For months, the media and public have wondered about a certain corner of Special Counsel Robert Mueller‘s investigation, namely the matter of a foreign company resisting a grand jury subpoena. All that’s known about the case is that it involves a foreign-based firm that is controlled by their home country, and that they’ve incurred hefty monetary penalties for refusing to comply with a subpoena after being held in contempt.
The Reporters Committee for Freedom of the Press pushed for the court to release the name of the company, but after a ruling on Monday, we’ll have to keep waiting.
Judge Beryl Howell‘s ruling was on a motion from the Committee to allow redacted versions of various court filings in the case to be made available on the public record, and to allow the public to learn the name of the mysterious company. The judge agreed to allow the release of redacted briefs and transcripts, but said the company’s identity has to remain a mystery, at least for the time being.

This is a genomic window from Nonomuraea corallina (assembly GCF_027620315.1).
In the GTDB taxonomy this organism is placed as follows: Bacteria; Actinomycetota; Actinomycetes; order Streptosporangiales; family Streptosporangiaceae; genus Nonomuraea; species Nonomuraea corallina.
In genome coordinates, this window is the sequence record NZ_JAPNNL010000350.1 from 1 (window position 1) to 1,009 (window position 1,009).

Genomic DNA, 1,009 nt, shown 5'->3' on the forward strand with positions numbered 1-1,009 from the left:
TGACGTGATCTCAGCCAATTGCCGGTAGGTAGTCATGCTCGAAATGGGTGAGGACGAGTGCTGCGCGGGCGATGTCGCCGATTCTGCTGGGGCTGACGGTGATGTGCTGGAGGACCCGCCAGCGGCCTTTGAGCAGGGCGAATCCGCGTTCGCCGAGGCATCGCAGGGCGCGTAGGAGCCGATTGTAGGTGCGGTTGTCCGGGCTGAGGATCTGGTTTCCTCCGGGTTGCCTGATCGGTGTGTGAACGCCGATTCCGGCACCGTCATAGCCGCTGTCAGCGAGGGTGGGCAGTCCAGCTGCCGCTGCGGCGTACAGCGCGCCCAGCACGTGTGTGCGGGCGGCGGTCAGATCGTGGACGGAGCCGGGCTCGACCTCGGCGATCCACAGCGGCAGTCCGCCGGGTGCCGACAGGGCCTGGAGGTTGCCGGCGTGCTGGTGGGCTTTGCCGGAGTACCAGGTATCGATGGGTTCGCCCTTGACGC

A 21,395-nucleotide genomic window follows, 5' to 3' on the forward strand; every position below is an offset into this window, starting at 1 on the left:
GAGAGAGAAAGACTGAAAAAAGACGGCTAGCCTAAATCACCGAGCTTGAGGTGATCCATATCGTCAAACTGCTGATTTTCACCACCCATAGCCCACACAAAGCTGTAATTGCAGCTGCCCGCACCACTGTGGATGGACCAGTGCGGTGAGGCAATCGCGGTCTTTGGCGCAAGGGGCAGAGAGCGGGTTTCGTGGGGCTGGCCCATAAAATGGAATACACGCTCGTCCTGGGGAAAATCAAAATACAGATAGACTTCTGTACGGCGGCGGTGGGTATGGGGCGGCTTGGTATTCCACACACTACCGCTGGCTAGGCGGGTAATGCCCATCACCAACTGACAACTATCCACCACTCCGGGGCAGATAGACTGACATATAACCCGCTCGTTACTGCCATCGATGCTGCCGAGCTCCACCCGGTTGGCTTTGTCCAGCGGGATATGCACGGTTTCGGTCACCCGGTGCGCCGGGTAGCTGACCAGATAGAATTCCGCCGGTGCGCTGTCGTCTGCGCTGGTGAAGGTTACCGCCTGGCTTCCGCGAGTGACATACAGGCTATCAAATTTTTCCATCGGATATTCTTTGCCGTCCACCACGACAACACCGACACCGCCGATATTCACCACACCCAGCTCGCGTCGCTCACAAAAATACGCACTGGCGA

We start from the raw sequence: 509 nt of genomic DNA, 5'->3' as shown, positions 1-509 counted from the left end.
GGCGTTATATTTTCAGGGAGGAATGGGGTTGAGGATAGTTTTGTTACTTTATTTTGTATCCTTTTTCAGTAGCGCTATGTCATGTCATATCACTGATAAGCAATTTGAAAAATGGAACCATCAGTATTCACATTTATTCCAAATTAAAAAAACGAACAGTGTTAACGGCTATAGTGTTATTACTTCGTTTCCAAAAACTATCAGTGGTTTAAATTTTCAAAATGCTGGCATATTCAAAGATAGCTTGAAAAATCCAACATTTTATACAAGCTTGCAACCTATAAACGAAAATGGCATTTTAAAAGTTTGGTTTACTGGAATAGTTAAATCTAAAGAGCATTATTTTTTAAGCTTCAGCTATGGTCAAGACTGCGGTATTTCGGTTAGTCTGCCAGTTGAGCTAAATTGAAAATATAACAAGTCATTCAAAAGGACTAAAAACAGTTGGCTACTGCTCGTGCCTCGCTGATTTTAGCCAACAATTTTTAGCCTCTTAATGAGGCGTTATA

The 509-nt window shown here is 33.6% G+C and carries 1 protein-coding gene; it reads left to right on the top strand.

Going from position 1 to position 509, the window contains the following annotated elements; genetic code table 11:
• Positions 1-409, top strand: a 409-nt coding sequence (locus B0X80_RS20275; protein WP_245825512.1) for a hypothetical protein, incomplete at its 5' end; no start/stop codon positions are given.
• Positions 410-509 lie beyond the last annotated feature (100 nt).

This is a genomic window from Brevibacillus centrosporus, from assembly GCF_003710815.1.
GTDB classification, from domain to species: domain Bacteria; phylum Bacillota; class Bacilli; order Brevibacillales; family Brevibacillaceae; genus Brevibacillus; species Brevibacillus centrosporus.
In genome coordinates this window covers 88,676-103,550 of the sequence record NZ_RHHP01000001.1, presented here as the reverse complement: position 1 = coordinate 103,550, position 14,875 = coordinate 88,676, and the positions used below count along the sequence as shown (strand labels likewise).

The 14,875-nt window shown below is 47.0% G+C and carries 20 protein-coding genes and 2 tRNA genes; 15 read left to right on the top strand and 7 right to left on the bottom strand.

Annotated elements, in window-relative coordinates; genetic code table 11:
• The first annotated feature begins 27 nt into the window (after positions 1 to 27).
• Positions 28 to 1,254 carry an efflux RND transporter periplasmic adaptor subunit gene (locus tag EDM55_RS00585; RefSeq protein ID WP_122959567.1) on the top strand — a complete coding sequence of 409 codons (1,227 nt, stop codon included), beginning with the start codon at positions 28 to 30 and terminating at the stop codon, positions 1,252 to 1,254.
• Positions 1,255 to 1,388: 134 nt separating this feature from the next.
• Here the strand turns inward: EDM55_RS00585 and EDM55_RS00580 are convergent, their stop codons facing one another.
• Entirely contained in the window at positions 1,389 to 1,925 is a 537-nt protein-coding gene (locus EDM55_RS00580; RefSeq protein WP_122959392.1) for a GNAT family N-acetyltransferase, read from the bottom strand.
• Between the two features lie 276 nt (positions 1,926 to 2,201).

Judge Howell noted, however, that the redacted documents may not be very informative, given that the grand jury’s investigation is still going on, and such proceedings are secret.
“Ultimately, then, redacted versions of the requested briefs and transcripts might produce little material for public consumption,” she wrote. “The parties shall do their best to identify material that may be released without compromising matters occurring before the grand jury. Maintaining grand jury, however, secrecy is paramount.”
As far as learning the company’s identity, the judge said that this was already denied by the D.C. Circuit Court, and that “the Reporters Committee has no Constitutional, common law, or rules-based claim of entitlement to the Corporation’s identity, and certainly not while the grand jury investigation persists.”
Could we learn more after the investigation is over? Maybe, but Judge Howell isn’t looking ahead to that.
“At this time, the Court will not direct that the public records identify the contemnor,” she said.
Mueller concluded his investigation in March, and submitted his final report to Attorney General William Barr. He has passed this case off to prosecutors at the U.S. Attorney’s Office in Washington, D.C.
[Image via SAUL LOEB/AFP/Getty Images]